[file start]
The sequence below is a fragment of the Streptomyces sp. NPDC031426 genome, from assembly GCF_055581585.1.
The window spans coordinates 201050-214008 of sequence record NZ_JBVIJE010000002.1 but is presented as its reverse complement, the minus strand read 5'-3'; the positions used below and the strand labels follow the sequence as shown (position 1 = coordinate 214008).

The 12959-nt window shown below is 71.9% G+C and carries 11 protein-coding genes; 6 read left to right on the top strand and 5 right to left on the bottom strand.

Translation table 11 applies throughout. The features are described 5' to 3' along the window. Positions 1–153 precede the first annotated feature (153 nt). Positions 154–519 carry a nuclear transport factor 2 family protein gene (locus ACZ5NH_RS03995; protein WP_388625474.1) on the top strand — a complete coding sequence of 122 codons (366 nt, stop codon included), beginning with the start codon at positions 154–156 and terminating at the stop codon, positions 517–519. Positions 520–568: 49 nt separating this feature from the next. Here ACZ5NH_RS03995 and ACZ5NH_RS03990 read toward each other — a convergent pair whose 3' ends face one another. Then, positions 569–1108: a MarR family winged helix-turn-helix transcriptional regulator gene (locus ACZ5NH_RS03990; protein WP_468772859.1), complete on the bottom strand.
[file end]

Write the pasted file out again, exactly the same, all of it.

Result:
The sequence below is a fragment of the Streptomyces sp. NPDC031426 genome, from assembly GCF_055581585.1.
The window spans coordinates 201050-214008 of sequence record NZ_JBVIJE010000002.1 but is presented as its reverse complement, the minus strand read 5'-3'; the positions used below and the strand labels follow the sequence as shown (position 1 = coordinate 214008).

The 12959-nt window shown below is 71.9% G+C and carries 11 protein-coding genes; 6 read left to right on the top strand and 5 right to left on the bottom strand.

Translation table 11 applies throughout. The features are described 5' to 3' along the window. Positions 1–153 precede the first annotated feature (153 nt). Positions 154–519 carry a nuclear transport factor 2 family protein gene (locus ACZ5NH_RS03995; protein WP_388625474.1) on the top strand — a complete coding sequence of 122 codons (366 nt, stop codon included), beginning with the start codon at positions 154–156 and terminating at the stop codon, positions 517–519. Positions 520–568: 49 nt separating this feature from the next. Here ACZ5NH_RS03995 and ACZ5NH_RS03990 read toward each other — a convergent pair whose 3' ends face one another. Then, positions 569–1108: a MarR family winged helix-turn-helix transcriptional regulator gene (locus ACZ5NH_RS03990; protein WP_468772859.1), complete on the bottom strand.